Gospels Week 3: Temptation


Matthew 4

Luke 4


  • Is this Garden of Eden part 2: Revenge of Satan? Is it Jesus having hallucinations from dehydration?
  • Is this a flood parallel, a fasting ritual, a cleansing? 

In Mark, the testing of Jesus in the desert is limited to a single verse:

And the Spirit immediately drove [Jesus] out into the wilderness. He was in the wilderness forty days, tempted by Satan; and he was with the wild beasts; and the angels waited on him.

Mark 1:12 (NSRV)

Matthew and Luke—the two gospels that derive from Mark plus the speculated Q-source—both elaborate on this desert-testing in interesting ways. They seem to respond to the same questions we might have when we consider the sparse Markan verse above: What was Jesus up to for forty days? What did Satan say to him? and how did he respond?

Apparently, this episode takes place pretty much right after Jesus has been baptised. But before this, Jesus wasn’t doing anything particularly Good or Religious; in fact, it’s only in Luke that we get much about his childhood at all.

Matthew takes the testing a step further, by giving Jesus three temptations:

  1. To command stones to become loaves of bread → Jesus responds that “One does not live by bread alone” (Matthew 4:4, quoting Deuteronomy 8:3)
  2. To throw himself off a high building to force the angels to catch him → Jesus responds that one must not “put the Lord your God to the test” (Matthew 4:7, quoting Deuteronomy 6:16)
  3. To worship the Devil and receive all the kingdoms of the earth → Jesus responds that one must worship only God (Matthew 4:10, quoting Deuteronomy 6:13, and also the Ten Commandments)

The first temptation is perhaps the most curious, because in other instances, Jesus does procure food (the wedding at Cana, the loaves and the fishes, anyone?). So it’s not that food-miracles are forbidden by some eternal law, à la Gamp’s Law of Elemental Transfiguration. Rather, the Devil is tempting Jesus to use his miracle-powers (powers that, keep in mind, he hasn’t ever manifested before in Matthew) to feed himself, since he’s so “famished” from fasting in the desert for forty days. Perhaps it’s also about who’s doing the ordering-around here. By refusing Satan’s demand, Jesus is both emphasising that physical nourishment is not as important as spiritual nourishment (something later Christian ascetics really get behind) and that he’s not gonna obey what Satan says. Good work, Jesus.

In Luke, the temptations play out pretty much the same, aside from the fact that #3 and #2 are reversed in order. Does this mean that Jesus’s sayings were somehow recorded in the Q-source? Possibly.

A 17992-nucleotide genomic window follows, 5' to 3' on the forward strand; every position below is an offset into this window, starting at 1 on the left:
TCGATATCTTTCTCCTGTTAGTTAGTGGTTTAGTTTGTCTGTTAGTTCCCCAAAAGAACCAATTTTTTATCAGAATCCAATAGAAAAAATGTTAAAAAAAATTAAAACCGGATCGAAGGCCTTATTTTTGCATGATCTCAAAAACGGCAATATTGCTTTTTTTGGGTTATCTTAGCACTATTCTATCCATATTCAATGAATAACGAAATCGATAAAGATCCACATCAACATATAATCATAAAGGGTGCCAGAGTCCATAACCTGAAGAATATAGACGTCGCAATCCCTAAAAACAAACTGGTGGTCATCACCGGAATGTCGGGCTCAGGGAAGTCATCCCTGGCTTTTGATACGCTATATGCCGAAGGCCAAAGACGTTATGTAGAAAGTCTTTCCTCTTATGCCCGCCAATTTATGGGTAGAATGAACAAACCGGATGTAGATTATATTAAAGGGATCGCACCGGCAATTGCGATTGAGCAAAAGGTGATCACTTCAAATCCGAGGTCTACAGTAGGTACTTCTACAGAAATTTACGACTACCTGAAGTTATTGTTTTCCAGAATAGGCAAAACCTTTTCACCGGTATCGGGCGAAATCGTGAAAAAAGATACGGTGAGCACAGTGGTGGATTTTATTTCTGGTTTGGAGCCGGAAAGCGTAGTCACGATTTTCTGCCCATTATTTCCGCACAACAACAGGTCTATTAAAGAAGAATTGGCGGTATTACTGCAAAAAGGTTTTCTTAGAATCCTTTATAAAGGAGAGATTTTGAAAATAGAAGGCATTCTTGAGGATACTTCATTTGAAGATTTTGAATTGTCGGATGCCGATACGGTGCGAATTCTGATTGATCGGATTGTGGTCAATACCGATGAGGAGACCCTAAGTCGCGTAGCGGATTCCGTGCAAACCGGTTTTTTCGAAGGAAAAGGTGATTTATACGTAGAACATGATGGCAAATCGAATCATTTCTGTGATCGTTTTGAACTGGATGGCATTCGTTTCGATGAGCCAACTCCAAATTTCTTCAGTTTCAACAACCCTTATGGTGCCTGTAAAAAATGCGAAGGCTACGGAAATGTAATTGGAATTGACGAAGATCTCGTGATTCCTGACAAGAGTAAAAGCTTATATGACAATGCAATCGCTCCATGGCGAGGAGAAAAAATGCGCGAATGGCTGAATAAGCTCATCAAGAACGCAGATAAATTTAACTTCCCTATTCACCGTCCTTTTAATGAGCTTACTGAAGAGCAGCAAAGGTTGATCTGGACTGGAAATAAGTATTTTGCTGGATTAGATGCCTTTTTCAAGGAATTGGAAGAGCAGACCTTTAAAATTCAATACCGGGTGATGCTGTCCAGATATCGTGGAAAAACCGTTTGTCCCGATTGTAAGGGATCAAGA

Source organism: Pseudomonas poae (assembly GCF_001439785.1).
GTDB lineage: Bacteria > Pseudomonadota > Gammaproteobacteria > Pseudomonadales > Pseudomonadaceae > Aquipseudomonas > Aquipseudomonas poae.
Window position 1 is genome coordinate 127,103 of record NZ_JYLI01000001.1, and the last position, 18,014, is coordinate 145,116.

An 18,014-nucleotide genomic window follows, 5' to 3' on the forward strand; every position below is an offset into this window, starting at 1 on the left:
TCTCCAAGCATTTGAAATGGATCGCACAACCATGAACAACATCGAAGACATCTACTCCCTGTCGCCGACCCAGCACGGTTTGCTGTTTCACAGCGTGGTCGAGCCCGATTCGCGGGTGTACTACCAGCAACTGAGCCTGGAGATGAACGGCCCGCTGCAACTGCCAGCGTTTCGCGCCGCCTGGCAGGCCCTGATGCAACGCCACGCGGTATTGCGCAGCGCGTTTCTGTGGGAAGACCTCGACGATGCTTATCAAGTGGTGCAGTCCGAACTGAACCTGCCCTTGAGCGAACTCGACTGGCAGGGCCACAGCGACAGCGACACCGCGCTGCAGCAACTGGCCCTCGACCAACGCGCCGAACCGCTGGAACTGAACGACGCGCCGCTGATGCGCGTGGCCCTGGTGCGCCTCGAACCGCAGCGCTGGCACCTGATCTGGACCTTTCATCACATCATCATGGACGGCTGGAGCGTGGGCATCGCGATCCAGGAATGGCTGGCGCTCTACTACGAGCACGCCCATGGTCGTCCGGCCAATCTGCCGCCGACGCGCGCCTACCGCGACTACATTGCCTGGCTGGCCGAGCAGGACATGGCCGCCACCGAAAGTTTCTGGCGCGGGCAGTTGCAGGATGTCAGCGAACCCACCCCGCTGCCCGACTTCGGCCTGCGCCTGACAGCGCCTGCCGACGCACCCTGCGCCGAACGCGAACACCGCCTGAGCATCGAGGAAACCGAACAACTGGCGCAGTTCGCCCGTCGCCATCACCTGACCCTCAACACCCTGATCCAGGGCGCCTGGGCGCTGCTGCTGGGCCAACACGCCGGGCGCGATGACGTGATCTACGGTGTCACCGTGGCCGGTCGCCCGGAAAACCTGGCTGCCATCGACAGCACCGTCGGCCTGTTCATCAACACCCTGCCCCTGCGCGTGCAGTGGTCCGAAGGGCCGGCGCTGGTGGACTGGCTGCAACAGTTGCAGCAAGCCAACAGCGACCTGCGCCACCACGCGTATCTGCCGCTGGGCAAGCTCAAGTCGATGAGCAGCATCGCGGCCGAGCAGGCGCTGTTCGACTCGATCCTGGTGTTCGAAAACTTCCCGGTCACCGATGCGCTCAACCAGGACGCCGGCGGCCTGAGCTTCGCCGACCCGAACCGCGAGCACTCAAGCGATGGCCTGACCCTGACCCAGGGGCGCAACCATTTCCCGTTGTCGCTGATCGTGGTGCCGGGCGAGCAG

Finally, a logistical question: What’s the significance of the 40 days?

Technically, a human being can survive without food for 40 days (though not water…hopefully Jesus brought a bunch of flasks with him). But forty days, in ancient texts, can also stand in for “a long time,” much as the number 1,001 is used to mean “pretty much infinite” in other ancient stories (e.g., The Thousand and One Nights).

Other points of discussion:

  • What would have happened if Jesus succumbed? Is it actually possible for him to have succumbed to the temptation? Or is it not really “temptation” if there’s no possibility of giving in?
    • The English word temptation comes from the Latin temptare, to test or to try. So perhaps it’s better to understand these ‘temptations’ as the ‘trials’ of Jesus. But maybe that doesn’t quite answer the question. Is it really a test if you know you’re going to pass?
    • The Latin is apparently an inexplicably erroneous form of tentare, to touch or handle. Lucifer loves this. Is there a weird way in which temptation is the love-child of touching and time?
  • Certain parallels with the judgment of Paris: Athena offers Paris victory in battle (sort of like #2) and Hera offers all the kingdoms of the earth (like #3). Hypothetically this makes #1 (the stone-bread decision) the parallel of Aphrodite’s offer, which is the love of the most beautiful woman on earth, Helen.
    • Which is interesting because hunger for bread and food more generally have many parallels with sexual appetite, and of course celibacy is an important part of many religions, including certain sects of Christianity.
    • “Man cannot live on bread alone”… “Man cannot live on sex alone”…?! The Flesh vs. the Mind.
  • We get disturbingly close to the question of whether Satan is secretly on God’s side. Is Satan an employee, or is he his own thing? If the Spirit knew that the Devil was going to be in the desert, just biding his time till he could do some quality tempting, does that mean that the Spirit knows more than the Devil? Was Jesus being tempted part of the Plan? Clearly yes. But then we’re back to the question above: Was there ever actually a chance that Jesus would be like, “Huh, yeah I am pretty hungry, I’ll use my God-powers to make this pebble into a cinnamon roll!” UNCLEAR.


Sometimes we need to be tempted by what’s not right in order to appreciate what is right (?).

Image: “Jesus Defeats Satan,” mosaic from a dome in the Basilica of the National Shrine of the Immaculate Conception, Washington DC. Courtesy of Flickr, Lawrence OP.

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